Over the past few years there have been a lot of interest in the microorganisms that live in our gut and the role they play in our general wellbeing. More and more studies have been done to determine exactly how these organisms function and how we can use them to improve our health.
Although there is still a lot we need to learn, we do know that it is extremely important to look after your gut and maintaining a healthy microbiota is a key to ensure both good digestive and immune health.
We have answered some of the most common questions about probiotics to help you understand it better.
Probiotics are supplements containing living organisms (bacteria) that can have health benefits during certain situations when you consume adequate amounts of it.
Gut bacteria have many functions in the body that ranges from playing a role in the immune system to affecting the gut-brain axis and helping to produce neurotransmitters such as serotonin. It continues to digest some materials that were not previously digested in the small intestine and it is also responsible for producing some nutrients like vitamin K, vitamin B12, thiamine and riboflavin.
The main difference is that probiotics are living organisms while prebiotics are certain types of fermentable fibres and thus not alive. Prebiotics are fermented by the gut bacteria and play an important role in maintaining good gut health.
Prebiotics are just as important for maintaining good gut health than probiotics. As opposed to other nutrients that are usually digested and absorbed in the upper part of the gut, these fibres travel further down to the colon where they are fermented. Prebiotics can change the composition of your gut bacteria and also stimulate growth and activity in the healthy bacteria, especially in the bifidobacteria and lactobacilli strains. In addition, prebiotics also provide energy for the cells in the colon and helps to keep the gut working effectively.
Probiotics can have many benefits, depending on the strain and amount you consume. Just keep in mind that the effect of probiotics will vary from person to person.
Probiotics can improve the defence mechanisms in your gut to protect yourself against harmful microorganisms. It appears that probiotic supplementation in healthy adults can also improve the immune function and the immune response to common cold infections.1
Studies have shown that probiotics might also have the following beneficial effects:
Remember that probiotics need an ideal environment, with enough food, to colonize and thrive. Your diet can influence the environment in your gut and thus have an effect on how well the probiotics work for you.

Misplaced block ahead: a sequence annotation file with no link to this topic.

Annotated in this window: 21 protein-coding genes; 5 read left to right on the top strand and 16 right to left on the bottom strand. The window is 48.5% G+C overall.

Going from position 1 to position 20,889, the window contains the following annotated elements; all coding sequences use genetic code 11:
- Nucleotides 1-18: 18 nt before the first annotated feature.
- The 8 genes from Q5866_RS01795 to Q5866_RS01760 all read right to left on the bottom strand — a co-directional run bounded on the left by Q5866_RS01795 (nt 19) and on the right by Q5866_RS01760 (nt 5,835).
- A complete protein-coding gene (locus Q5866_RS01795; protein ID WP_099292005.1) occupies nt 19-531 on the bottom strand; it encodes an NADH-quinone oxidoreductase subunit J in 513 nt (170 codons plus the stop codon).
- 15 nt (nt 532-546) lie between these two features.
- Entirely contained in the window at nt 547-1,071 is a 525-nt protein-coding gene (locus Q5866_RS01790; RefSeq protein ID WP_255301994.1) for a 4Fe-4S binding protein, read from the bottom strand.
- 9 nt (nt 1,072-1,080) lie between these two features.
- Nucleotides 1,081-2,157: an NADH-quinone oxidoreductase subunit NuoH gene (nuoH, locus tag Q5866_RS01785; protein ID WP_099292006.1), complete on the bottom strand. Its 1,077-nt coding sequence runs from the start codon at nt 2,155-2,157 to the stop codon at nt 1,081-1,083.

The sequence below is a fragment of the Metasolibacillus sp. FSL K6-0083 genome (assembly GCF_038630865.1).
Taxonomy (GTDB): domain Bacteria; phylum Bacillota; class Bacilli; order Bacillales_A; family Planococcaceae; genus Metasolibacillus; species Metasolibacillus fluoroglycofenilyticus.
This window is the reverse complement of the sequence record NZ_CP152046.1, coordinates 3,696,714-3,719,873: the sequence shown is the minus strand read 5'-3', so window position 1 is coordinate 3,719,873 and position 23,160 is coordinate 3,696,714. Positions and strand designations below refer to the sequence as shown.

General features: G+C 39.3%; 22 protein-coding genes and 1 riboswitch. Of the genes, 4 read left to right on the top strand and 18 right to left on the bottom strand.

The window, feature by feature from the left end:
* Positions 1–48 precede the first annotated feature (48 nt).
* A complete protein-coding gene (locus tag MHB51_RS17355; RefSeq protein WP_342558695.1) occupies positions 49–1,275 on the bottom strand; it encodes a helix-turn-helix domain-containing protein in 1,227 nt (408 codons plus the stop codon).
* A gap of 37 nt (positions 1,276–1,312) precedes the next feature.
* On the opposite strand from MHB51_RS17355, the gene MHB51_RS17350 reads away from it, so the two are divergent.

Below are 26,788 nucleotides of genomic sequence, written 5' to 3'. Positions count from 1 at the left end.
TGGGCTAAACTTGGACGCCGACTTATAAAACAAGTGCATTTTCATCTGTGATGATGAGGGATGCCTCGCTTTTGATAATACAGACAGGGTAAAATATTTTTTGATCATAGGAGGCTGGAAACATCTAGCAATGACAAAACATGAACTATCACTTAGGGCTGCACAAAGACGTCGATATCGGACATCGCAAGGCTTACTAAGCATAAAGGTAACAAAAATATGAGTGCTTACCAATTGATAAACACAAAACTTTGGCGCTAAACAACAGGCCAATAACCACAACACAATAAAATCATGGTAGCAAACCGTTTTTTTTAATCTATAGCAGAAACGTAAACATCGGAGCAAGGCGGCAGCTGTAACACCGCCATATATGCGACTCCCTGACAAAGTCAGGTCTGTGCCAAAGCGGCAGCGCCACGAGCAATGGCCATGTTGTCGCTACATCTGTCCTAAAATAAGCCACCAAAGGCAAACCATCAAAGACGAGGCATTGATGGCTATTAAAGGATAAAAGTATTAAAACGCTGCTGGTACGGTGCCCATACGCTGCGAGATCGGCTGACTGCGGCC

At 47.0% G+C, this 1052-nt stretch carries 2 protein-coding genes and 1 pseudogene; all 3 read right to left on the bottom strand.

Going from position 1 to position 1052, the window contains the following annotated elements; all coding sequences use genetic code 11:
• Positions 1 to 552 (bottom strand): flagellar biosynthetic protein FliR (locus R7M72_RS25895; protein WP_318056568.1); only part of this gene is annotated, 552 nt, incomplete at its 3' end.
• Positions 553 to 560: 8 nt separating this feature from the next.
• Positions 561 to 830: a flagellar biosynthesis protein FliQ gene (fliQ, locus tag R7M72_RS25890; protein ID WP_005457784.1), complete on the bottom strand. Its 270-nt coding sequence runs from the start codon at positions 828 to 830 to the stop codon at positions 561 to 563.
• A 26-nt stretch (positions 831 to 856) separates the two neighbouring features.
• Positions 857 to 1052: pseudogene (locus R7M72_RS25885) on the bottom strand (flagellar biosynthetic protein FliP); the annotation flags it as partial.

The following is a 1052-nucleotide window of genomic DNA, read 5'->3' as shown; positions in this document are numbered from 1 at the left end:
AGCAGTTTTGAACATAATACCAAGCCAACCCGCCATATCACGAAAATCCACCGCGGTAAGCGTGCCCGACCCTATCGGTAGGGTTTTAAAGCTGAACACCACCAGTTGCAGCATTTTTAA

The type of probiotic supplement you need will depend on the reason you are taking probiotics as well as the severity of your condition. For example, if you want a probiotic for general health reasons, you will require a different probiotic than someone with severe IBS (Irritable Bowel Syndrome).
It is important to look at the type of strains (different species of bacteria) in the probiotic as well as the number of bacteria it contains, usually measured in CFU (colony-forming unit). One capsule can contain a single strain of bacteria or multiple strains.
The gut bacteria of each person differ and continue to change. Therefore, the type of probiotics and the amount you need will also vary.
If you are unsure, rather consult a health care professional for advice.
Digest X contains 10 billion CFU of the Bifidobacterium lactis strain. This strain has specifically been shown to have a beneficial effect on weight loss and can help to reduce body fat in those that are overweight or obese. Digest X also contains inulin, a prebiotic fibre, that has been shown to create a beneficial environment for probiotics.
Your gut bacteria can thus play a major role in your overall health and wellbeing. Probiotics can offer you many health benefits and are generally considered safe. It is worth exploring this option if you are looking to improve your overall health.
 Khalesi, S., Bellissimo, N., Vandelanotte, C., Williams, S., Stanley, D. and Irwin, C., 2018. A review of probiotic supplementation in healthy adults: helpful or hype? European Journal of Clinical Nutrition, 73(1), pp.24-37
 Slavin, J., 2013. Fiber and Prebiotics: Mechanisms and Health Benefits. Nutrients, 5(4), pp.1417-1435.
 Hungin, A., Mitchell, C., Whorwell, P., Mulligan, C., Cole, O., Agréus, L., Fracasso, P., Lionis, C., Mendive, J., Philippart de Foy, J., Seifert, B., Wensaas, K., Winchester, C. and de Wit, N., 2018. Systematic review: probiotics in the management of lower gastrointestinal symptoms
 Wu, Y., Zhang, Q., Ren, Y. and Ruan, Z., 2017. Effect of probiotic Lactobacillus on lipid profile: A systematic review and meta-analysis of randomized, controlled trials. PLOS ONE, 12(6), p.e0178868.
 Ruan, Y., Sun, J., He, J., Chen, F., Chen, R. and Chen, H., 2015. Effect of Probiotics on Glycemic Control: A Systematic Review and Meta-Analysis of Randomized, Controlled Trials. PLOS ONE, 10(7), p.e0132121.
 Huang, R., Wang, K. and Hu, J., 2016. Effect of Probiotics on Depression: A Systematic Review and Meta-Analysis of Randomized Controlled Trials. Nutrients, 8(8), p.483.
 Borgeraas, H., Johnson, L., Skattebu, J., Hertel, J. and Hjelmesaeth, J., 2017. Effects of probiotics on body weight, body mass index, fat mass and fat percentage in subjects with overweight or obesity: a systematic review and meta-analysis of randomized controlled trials. Obesity Reviews, 19(2), pp.219-232.
 Stenman, L., Lehtinen, M., Meland, N., Christensen, J., Yeung, N., Saarinen, M., Courtney, M., Burcelin, R., Lähdeaho, M., Linros, J., Apter, D., Scheinin, M., Kloster Smerud, H., Rissanen, A. and Lahtinen, S., 2016. Probiotic With or Without Fiber Controls Body Fat Mass, Associated With Serum Zonulin, in Overweight and Obese Adults—Randomized Controlled Trial. EBioMedicine, 13, pp.190-200.
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